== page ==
New York or Connecticut – the debate rages
New York or Connecticut? The great US debate rages
Two Connecticut towns are home to a growing number of maritime outfits but some have found good reasons to stay loyal to New York.
In the greater New York area, location choices once were driven largely by cost factors like rental rates and taxation, but increasingly they are being influenced by companies’ preference to find space closer to where their employees and principals live. A recent trend, for instance, has seen companies migrating eastward in Connecticut’s Fairfield County.
Probably no shipping man in the area knows more about real estate than Charles Mallory, a founding partner of tanker broker MJLF who is retired from the brokerage but still works on realty projects.
Shipowners once focussed almost exclusively on New York City as a maritime centre until the 1980s, when Stolt-Nielsen and Ole Skaarup set up shop in the Greenwich-Stamford area. Fairfield County offered cheaper space and Connecticut at the time still had no personal income tax.
Stolt-Nielsen and Skaarup were high-profile figures, so others noticed and followed and MJLF was one of those in 1988. At that time, Mallory was the only partner not residing in Connecticut. Other brokerages like Dietze and John F Dillon already had offices in Fairfield County.
“One thing led to another,” Mallory said. “A piece of real estate in New York was significantly higher, and a lot of people already were living in Connecticut. After a while, there was a critical mass and it just fed on itself.”
Office prices between midtown Manhattan and Fairfield County remain “significantly different — it’s half price or less,” Mallory said.
One factor is the glut of available office space in Fairfield County in the aftermath of the economic collapse.
One exception in Connecticut is downtown Greenwich, where prices can rival Manhattan. Shipowners there are also competing with the herd of hedge funds that have made Greenwich their home.
But prices get cheaper again for the increasing number of companies who are setting up in Norwalk or towns to the east like Westport and Fairfield.
“Shipping is spreading east in Fairfield County,” Mallory said. “It’s a function of slightly more affordable rents in that part of the world, but also I think a lot of people live further to the east and don’t want to battle the highway traffic that can be so difficult in the region on a commute to Stamford or Greenwich.”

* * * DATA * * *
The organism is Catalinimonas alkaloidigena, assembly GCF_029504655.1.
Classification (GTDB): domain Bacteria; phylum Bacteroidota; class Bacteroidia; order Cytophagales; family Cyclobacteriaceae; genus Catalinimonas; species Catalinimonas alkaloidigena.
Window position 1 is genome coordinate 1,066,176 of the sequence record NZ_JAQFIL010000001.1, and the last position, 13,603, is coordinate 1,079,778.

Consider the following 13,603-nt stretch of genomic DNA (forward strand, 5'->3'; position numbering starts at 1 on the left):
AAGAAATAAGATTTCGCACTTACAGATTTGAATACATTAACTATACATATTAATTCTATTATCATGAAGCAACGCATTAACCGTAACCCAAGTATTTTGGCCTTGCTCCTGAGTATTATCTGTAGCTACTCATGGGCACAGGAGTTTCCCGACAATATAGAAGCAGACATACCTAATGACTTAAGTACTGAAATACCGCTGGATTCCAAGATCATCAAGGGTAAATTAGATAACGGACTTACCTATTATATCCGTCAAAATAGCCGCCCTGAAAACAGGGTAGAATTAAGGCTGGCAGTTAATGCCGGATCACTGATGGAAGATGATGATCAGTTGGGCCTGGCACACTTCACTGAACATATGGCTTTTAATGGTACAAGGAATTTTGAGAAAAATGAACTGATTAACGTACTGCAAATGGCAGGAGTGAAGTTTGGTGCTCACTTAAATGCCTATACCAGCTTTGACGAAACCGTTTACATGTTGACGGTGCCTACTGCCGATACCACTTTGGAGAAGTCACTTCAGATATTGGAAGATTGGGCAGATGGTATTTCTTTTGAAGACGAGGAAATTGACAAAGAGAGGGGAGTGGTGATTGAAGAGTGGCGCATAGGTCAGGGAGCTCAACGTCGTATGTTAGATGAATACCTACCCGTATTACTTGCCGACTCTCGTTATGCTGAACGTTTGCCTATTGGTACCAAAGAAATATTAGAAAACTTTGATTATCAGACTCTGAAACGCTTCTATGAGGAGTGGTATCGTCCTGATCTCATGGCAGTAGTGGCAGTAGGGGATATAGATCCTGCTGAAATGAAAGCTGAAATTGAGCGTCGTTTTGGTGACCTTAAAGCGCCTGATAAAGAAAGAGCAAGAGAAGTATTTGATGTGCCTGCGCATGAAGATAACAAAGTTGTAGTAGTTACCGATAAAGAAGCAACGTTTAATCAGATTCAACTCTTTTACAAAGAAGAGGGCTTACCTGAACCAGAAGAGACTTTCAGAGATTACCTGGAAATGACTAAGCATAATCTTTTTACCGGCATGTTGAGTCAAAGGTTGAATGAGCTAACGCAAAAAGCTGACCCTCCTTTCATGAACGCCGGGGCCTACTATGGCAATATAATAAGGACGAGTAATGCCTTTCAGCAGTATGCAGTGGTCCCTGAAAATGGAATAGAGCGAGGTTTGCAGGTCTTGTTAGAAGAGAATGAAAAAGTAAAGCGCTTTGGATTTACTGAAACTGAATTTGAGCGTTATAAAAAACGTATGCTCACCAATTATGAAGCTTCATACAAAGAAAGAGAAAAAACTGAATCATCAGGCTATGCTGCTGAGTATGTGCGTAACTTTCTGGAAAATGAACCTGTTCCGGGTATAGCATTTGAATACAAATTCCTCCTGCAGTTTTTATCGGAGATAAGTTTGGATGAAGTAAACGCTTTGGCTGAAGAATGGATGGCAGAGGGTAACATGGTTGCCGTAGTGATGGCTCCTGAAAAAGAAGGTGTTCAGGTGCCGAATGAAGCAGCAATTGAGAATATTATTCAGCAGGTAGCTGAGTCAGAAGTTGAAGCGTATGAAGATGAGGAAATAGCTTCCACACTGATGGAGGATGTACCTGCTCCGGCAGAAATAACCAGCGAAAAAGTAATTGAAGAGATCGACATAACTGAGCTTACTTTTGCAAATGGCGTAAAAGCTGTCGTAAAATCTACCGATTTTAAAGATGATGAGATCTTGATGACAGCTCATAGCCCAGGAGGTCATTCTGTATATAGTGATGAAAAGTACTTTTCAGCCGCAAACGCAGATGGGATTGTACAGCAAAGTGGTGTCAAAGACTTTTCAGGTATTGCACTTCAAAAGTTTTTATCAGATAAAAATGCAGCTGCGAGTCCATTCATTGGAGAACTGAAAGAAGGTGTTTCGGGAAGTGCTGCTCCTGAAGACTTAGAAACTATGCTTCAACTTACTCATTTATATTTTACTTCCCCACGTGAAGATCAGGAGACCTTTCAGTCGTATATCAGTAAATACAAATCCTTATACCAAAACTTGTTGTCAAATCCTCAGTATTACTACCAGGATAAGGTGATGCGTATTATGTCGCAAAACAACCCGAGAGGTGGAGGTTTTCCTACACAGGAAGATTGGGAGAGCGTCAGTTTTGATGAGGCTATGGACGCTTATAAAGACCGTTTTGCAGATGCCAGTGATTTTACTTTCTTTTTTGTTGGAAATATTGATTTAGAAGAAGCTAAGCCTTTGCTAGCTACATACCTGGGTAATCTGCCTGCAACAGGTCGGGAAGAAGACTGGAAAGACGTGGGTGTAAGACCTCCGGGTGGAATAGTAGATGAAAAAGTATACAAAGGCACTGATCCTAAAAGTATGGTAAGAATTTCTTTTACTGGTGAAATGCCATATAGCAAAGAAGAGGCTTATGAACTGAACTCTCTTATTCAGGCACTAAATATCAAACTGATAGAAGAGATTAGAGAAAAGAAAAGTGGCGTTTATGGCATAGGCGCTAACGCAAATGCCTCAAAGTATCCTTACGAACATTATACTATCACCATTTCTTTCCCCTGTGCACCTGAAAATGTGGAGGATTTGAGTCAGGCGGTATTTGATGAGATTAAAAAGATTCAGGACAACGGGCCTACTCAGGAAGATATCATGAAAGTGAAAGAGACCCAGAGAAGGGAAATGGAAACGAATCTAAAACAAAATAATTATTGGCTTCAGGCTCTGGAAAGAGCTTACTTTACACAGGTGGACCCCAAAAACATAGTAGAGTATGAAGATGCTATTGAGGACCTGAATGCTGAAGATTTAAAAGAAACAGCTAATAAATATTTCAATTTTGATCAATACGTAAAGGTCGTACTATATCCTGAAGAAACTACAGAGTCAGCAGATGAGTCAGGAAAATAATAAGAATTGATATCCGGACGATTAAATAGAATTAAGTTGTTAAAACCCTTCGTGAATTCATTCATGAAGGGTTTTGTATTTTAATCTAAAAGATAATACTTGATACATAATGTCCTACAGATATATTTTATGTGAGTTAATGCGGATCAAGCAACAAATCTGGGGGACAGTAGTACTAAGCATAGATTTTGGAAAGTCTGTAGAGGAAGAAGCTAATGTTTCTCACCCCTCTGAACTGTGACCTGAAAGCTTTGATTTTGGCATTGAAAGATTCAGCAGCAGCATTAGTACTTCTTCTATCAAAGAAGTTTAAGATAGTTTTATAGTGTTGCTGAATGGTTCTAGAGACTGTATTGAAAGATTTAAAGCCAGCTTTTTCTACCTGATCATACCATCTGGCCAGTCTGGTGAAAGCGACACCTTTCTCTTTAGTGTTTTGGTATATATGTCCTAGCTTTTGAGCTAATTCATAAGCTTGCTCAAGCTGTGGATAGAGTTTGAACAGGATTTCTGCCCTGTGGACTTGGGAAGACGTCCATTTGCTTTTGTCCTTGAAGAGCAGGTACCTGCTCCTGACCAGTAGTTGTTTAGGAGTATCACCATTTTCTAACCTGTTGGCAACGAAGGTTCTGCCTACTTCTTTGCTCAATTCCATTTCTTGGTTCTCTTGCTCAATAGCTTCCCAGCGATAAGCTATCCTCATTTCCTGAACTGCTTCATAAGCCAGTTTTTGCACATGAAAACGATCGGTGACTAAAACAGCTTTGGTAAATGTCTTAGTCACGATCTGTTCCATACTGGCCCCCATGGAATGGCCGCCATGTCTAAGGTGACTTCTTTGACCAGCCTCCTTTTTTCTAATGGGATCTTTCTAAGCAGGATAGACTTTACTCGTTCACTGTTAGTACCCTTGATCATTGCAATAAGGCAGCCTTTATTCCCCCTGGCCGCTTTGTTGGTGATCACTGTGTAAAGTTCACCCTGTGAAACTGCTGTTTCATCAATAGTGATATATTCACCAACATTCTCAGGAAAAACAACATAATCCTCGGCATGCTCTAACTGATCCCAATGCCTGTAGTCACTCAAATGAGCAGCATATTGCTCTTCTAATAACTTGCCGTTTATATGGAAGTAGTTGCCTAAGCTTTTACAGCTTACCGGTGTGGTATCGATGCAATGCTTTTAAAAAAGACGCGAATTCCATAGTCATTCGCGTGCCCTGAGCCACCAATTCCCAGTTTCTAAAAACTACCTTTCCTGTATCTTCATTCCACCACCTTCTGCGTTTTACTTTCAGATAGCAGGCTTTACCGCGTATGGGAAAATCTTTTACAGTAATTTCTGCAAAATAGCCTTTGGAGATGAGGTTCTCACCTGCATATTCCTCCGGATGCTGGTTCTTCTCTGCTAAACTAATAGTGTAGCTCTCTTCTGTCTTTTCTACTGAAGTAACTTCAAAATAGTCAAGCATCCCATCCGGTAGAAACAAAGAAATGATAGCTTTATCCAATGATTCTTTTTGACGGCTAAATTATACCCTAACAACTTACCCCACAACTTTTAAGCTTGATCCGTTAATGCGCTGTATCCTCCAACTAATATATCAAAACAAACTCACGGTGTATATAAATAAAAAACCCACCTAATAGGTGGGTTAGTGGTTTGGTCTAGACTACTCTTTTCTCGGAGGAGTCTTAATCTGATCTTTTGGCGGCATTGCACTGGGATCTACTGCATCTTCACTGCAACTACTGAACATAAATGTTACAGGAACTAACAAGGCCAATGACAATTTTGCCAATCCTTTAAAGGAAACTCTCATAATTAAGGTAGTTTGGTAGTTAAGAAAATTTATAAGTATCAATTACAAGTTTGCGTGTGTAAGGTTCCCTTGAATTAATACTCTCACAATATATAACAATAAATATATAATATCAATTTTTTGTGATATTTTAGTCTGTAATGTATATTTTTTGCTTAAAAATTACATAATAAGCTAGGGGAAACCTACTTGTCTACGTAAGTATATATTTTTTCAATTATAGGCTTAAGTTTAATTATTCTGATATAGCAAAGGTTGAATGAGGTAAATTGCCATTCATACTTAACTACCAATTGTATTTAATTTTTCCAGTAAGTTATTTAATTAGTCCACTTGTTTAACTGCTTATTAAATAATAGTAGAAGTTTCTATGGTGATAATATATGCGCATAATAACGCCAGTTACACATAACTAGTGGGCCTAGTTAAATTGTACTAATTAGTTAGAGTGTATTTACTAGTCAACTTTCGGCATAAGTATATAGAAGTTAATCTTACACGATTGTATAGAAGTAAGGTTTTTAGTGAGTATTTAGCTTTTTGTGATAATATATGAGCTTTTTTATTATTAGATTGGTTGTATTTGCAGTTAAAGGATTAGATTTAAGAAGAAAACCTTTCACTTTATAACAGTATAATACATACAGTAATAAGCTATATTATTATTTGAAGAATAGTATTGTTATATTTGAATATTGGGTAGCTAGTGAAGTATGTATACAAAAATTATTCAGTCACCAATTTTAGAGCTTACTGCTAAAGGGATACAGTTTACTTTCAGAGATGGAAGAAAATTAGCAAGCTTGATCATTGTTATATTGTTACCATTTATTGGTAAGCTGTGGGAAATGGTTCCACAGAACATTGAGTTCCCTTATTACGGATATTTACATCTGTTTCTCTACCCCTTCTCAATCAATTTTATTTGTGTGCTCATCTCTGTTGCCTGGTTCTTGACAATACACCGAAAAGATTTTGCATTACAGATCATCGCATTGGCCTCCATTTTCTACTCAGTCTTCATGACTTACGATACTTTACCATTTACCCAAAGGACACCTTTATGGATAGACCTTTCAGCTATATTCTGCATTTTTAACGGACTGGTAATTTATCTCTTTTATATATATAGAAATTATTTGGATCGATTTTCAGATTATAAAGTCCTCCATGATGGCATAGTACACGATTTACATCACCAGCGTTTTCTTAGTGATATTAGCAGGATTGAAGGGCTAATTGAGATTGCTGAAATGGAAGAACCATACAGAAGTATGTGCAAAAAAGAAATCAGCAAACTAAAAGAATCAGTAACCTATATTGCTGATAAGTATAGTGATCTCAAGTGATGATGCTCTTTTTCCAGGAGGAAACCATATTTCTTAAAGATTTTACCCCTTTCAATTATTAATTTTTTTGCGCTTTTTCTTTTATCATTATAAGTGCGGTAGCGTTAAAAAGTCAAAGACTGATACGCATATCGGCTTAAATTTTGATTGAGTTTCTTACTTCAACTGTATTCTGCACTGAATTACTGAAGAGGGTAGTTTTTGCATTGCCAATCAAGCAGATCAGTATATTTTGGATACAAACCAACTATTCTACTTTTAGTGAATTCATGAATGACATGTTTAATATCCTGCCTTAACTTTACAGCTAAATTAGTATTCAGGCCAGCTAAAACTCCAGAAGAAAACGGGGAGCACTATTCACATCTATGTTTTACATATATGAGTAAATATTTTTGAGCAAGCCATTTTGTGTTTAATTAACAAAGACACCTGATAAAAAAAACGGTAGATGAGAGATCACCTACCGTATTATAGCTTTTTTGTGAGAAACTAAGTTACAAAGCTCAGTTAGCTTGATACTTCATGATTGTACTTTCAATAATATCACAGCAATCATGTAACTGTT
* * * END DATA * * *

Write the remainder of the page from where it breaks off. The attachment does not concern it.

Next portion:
Former Heidmar president Tim Brennan has seen that trend personally. The former Heidenreich Marine moved twice during his tenure there, first from Greenwich to Darien (a hedge fund paid them to vacate the Greenwich space in 2000), and then on to Norwalk in 2007.
“We had a lot of employees who lived in the Norwalk-Fairfield area, and it made a big difference in their commute,” Brennan said. “It improved employees’ quality of life.”
Fairfield and neighbouring Westport are home to a growing number of maritime companies, including Penfield Marine, Chembulk, suezmax owner Principal Maritime led by Fairfielder Art Regan, Tankship International, MTM, Navig8 and a number of maritime lawyers.
Staying true to New York
Some, however, will always find a reason to stay loyal to New York. Companies like Overseas Shipholding Group (OSG) and broker Poten & Partners have been there for decades, while newer entries have been the likes of the Peter Georgiopoulos companies (General Maritime, Genco Shipping & Trading, Baltic Trading and Aegean Marine Petroleum) and dry owner Eagle Bulk. In the latter cases, it is likely no coincidence that the principals (Georgipoulos and Sophocles Zoullas) are New Yorkers.
“There are a lot of advantages to being in New York because the entire shipping world comes to New York,” said a source close to Genmar. “It’s easier for investors to pop in. We just think there are enough benefits to being here to offset what may be a higher cost.”
With that said, he indicates Genmar is paying a below-market rate for its prime Park Avenue real estate at about $50 per square foot under an old lease. Comparable space in the neighborhood goes for as high as $90, he says. Genmar moved in during 2005 and is believed to have the space until 2018. The rent it currently pays is more akin to companies that have set up in downtown Manhattan, the source says.
Craig Johnson, a partner at US maritime recruitment firm Flagship Management, says salaries in shipping are on the increase, despite relatively high unemployment elsewhere in the US labour market.
“The rates on the ships haven’t gone up, that’s the part that makes it tough, so people are hiring fewer people. They’re hiring more rounded people and paying them more money, and making them do more work.”
Johnson says the Fairfield County and New York shipping cluster’s rising staffing costs are a result of an increasing shortage of the specific skill sets required for a shipping business.
“Younger folks fresh out of school don’t go out to sea anymore,” he said. “To get folks that have been out to sea for four or five years and have them come ashore is still pretty tough. We have to make twice as many phone calls as we did four years ago to find one person.”
He also notes that it is hard to persuade those in the shipping industry who have found jobs on the Gulf Coast to come back to the north-east, where the cost of living is much higher.
Tradewinds.no 30 January 2013, 08:36 GMT